The suggestion has been made that we should say farewell to Jonathan Edwards in light of his having purchased a slave named Venus. A serious call also has been issued to remove memorabilia of James P. Boyce and the three men who helped found the first Southern Baptist Seminary. Those suggestions prompted a line of thought about our aptitude to dismiss the value of brothers and sisters in Christ.
It is not very easy—in fact, it is not possible—to say “farewell” to any person in the history of the world. God has created them all and each will have an eternity immediately proceeding from God’s judgment—his perfectly impartial, absolutely just judgment in which every mouth will be stopped and the whole world held guilty before God (Romans 3:19, 23). Only those who by faith have been united with Jesus Christ in his perfect righteousness culminating in his propitiatory death will be granted, by grace, eternal life. The rest will depart into eternal torment with the devil and his angels. Seeing that an eternity awaits every person in which each will be a vessel of glory either of justice and wrath or justice and grace, we cannot wish them away. Seeing that in sin there is no difference, we cannot point to others and imply by our attempt to dismiss them, “I am better than they.”
Unbelievers who either oppose or neglect the way of the gospel have an unmitigated day of reckoning coming. When we recognize that temporal judgments on them are mere previews of eternal judgment, our word to them is, “I tell you, except you repent you shall all likewise perish, Repent, therefore, and be converted, that your sins may be blotted out” (Luke 13:2-5; Acts 3:19). For believers, however, who have a zeal for Christ and his gospel and have given their lives to the propagation of revealed truth, we have a more delicately developed identification. Rescued by grace, we join with their prayers and praises of gratitude, we encourage the use of their gifts sovereignly bestowed, and we recognize how easily each of us can confuse the duties arising from grace and the deceit of remaining sin. Sometimes we point it out; sometimes it is not for us to judge.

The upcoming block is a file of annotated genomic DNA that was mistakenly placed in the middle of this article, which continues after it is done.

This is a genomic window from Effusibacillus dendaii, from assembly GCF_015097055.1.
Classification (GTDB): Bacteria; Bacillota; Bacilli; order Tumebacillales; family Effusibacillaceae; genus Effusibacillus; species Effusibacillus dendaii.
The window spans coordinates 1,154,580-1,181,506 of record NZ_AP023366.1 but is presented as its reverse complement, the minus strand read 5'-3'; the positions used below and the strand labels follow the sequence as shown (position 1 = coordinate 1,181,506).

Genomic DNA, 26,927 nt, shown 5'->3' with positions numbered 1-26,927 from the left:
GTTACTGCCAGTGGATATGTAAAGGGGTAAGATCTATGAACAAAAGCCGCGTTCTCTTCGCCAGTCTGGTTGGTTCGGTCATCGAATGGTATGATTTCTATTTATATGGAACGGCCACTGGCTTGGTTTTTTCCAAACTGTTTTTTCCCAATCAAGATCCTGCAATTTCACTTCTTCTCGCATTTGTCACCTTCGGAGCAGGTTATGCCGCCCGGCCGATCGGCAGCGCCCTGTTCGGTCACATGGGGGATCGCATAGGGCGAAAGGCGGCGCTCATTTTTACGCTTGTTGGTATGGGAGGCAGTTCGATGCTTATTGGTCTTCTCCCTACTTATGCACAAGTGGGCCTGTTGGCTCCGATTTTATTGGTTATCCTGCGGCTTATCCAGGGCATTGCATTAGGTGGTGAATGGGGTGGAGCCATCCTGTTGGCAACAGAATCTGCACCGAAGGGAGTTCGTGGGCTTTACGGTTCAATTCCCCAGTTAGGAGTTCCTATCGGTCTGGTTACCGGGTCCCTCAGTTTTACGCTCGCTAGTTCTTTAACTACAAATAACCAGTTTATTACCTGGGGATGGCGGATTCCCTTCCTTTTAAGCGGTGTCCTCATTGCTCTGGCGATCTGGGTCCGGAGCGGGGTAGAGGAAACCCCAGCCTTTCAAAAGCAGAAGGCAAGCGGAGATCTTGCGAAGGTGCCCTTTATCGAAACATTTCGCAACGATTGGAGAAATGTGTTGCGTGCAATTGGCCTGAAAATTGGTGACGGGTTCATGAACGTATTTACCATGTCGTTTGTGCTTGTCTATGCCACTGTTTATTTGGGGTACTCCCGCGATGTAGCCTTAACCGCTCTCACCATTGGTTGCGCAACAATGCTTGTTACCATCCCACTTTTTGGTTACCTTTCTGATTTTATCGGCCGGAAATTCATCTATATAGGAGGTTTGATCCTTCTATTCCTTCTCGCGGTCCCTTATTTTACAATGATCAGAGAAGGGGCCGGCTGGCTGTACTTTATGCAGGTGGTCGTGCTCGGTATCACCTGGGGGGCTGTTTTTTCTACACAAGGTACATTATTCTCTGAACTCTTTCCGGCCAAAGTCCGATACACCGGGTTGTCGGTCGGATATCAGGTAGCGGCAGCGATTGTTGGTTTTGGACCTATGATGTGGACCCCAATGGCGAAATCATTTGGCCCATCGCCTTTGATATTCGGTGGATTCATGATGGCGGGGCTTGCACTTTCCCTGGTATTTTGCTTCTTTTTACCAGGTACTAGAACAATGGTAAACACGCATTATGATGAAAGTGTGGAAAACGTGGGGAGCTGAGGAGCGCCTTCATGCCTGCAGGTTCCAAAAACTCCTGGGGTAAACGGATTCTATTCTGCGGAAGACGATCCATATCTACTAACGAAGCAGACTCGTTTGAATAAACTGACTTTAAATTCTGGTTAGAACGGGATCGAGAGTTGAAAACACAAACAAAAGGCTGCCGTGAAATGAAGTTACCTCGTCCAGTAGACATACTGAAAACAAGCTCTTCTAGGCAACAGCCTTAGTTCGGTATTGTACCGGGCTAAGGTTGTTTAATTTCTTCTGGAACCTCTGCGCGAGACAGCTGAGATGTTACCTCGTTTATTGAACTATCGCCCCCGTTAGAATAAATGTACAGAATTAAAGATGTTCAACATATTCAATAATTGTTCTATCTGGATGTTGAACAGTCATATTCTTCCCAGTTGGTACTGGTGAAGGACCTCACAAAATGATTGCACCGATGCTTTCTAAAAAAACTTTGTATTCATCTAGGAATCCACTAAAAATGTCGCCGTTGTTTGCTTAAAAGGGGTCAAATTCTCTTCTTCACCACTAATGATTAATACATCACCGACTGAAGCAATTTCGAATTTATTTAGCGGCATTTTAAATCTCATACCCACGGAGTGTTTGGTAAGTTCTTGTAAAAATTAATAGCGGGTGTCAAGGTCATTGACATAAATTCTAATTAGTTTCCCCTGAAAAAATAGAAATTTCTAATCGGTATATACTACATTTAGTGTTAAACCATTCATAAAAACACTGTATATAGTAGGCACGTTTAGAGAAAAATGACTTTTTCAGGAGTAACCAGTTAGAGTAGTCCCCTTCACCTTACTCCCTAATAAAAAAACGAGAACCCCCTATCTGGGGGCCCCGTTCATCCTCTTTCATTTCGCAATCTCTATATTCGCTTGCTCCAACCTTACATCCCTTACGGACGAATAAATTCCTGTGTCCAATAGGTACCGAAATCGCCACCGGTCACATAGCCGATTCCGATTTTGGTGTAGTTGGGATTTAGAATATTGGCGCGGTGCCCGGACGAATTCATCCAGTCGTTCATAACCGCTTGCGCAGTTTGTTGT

To God alone we leave the perfect judgment of the moral and gracious quality of each man’s work. Paul, as a “wise master-builder,” laid the foundation of Jesus Christ. Along with other apostles he brought to bear the entire witness of the Old Testament and the expansive revelatory work of the Holy Spirit in the New Covenant. The Person of Christ, the redemptive work of Christ, his perfection of the offices of prophet, priest, and king were set forth with beauty, clarity, and absolute pertinence. The foundation is laid and everything placed on it will either conform to its perfect symmetry and beauty, its immutable truthfulness and eternal power, or will be judged as inconsistent with it and will be burned in the day of judgment (1 Corinthians 3:9-15). Gospel truth will prevail, Christ’s name and work will be honored and all that we seek to substitute or impose on it that minimizes its importance will be considered loss. Only the truth that is given us and that we have proclaimed faithfully will be found to endure the fires of judgment. “It is required in stewards that one be found faithful” (1 Corinthians 4:2).
Paul gives a clear warning that we should judge nothing before the appointed time, “until the Lord comes, who will both bring to light the hidden things of darkness and reveal the counsels of the hearts. Then each one’s praise will come from God” (1 Corinthians 4:5). When we look at God’s servants, therefore, we must be deferential toward them and be cautious about our determination that their work is vain. At the same time, God’s ministers must reprove, rebuke, and correct, must warn against false teachers and teachings, must reject confessions of the faith that are faulty. Through the centuries, therefore, it has been incumbent on Christians seeking full obedience to the word of God to embrace all that is consistent with revealed truth and depart from that which is inconsistent with it (2 Thessalonians 3:13-15; 1 John 4:1-3; 2 John 9-11). Cerinthus must be rejected; Arius must be exposed; Pelagius must be corrected; Gladden, and Fosdick, and Mathews must be deciphered as dangerous teachers.